I wouldn't want to do that.  I'd have to completely drill those screw holes out.  Then deal with nuts on the other side (or maybe the screw end inside?) and then worrying about more air leaks.
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Art Welter

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Re: Sealing minor air leaks in the wood covers of a pair of Lab Subs
« Reply #3 on: February 20, 2014, 04:54:28 pm »


Should I remove the weather stripping type material and put new stripping on it?  Maybe squishy thermoplastic? 
***Additionally, this will be like the second or third time I've removed the wood panels.  What are some good screw fillers you've used that will make them tighter and potentially repair stripped holes if that occurs? 
I agree with Frank that the access panels should be attached with T-nuts or Hurricane nuts.
Since you have stripped them out, and wood screws are not keeping the panels air tight, they are a better solution.

I have not found gaskets needed when using T-nuts.

If your construction is such that it does need gaskets, you could use Mortite putty, it will be air tight and does not permanently set. Window glazing rolled thin like an earth worm works too.

Stripped holes can be repaired by mixing fine wood router dust with wood glue, and injecting the mixture with a large bore syringe, or simply apply glue on as many toothpicks needed to fill the hole and tap them in with a hammer.

If you have other leaking parts of the cabinets, you can pour in some paint and tip the cabinets around until it seeps in to the gaps. You may be able to find "oops" paints (mixed to some odd color) at some hardware stores.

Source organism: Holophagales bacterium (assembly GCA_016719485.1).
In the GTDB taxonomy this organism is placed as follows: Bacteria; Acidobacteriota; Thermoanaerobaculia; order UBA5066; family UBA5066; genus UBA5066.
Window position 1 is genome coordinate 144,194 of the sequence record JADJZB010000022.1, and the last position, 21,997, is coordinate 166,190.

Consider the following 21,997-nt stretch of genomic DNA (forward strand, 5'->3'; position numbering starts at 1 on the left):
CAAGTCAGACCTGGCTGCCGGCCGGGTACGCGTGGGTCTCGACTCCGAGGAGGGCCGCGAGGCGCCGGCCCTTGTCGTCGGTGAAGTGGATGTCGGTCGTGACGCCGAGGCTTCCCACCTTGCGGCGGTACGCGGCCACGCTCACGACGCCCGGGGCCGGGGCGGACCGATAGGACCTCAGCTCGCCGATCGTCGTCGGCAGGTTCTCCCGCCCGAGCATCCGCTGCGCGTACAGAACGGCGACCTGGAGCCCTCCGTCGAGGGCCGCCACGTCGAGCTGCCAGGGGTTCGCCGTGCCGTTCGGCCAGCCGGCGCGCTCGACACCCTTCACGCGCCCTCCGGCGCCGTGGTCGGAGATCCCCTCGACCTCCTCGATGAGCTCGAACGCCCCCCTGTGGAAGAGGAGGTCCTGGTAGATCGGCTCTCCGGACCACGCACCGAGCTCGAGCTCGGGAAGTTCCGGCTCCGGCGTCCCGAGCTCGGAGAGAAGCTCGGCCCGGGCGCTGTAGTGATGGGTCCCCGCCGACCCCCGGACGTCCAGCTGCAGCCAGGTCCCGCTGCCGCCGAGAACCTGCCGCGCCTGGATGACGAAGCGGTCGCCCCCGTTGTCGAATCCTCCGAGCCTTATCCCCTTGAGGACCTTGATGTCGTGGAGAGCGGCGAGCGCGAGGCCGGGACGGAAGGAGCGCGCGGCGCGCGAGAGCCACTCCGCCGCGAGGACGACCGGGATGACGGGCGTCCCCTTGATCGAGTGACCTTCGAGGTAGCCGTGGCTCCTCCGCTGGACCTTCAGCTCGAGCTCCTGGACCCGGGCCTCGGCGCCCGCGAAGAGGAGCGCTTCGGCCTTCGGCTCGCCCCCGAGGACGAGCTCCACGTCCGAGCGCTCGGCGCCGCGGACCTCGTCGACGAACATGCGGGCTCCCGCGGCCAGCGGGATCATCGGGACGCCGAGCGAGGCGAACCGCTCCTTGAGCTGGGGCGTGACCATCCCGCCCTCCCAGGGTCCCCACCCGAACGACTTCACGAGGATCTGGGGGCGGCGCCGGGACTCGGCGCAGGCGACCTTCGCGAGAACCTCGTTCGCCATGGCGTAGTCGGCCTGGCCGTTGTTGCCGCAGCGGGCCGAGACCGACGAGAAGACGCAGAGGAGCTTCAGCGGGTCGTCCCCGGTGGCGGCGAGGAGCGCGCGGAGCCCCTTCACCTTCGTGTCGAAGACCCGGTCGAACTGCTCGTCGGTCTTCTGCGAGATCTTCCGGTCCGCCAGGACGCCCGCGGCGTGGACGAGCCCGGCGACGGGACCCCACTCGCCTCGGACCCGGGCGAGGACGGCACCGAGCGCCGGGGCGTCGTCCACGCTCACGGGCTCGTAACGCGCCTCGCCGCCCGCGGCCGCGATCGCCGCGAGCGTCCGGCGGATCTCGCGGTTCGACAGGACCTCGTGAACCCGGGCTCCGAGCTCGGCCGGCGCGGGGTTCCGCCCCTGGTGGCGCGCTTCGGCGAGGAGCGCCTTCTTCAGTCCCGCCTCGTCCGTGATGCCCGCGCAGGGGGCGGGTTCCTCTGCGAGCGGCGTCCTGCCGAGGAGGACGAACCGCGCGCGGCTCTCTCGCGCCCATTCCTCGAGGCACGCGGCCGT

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g'bye, Dick Rees

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Re: Sealing minor air leaks in the wood covers of a pair of Lab Subs
« Reply #4 on: February 20, 2014, 05:38:55 pm »


Stripped holes can be repaired by mixing fine wood router dust with wood glue, and injecting the mixture with a large bore syringe, or simply apply glue on as many toothpicks needed to fill the hole and tap them in with a hammer.

Back on the farm we used a few toothpicks as shims and put the screw back in.  No glue, just friction fit.  Of course, we made our own toothpicks by taking a pocket knife and whittling off a pointy piece from the corner of any handy 2x4 or the odd chunk of firewood...
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Len Zenith Jr

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Re: Sealing minor air leaks in the wood covers of a pair of Lab Subs
« Reply #5 on: February 20, 2014, 06:29:19 pm »

 If you want to replace the weather stripping on the access covers with something that doesn't deteriorate over time then good old "rat fur" works very well as a gasket. Use 3-m spray adhesive to attach it to either the cabinet, or the access cover.

A bead of strippable caulking may also help you out here (although I wouldn't use it in conjunction with the rat fur)

+1 on gluing in toothpicks, then sand smooth. It'll hold screws stronger than the original plywood.
« Last Edit: February 20, 2014, 06:33:19 pm by Len Zenith Jr »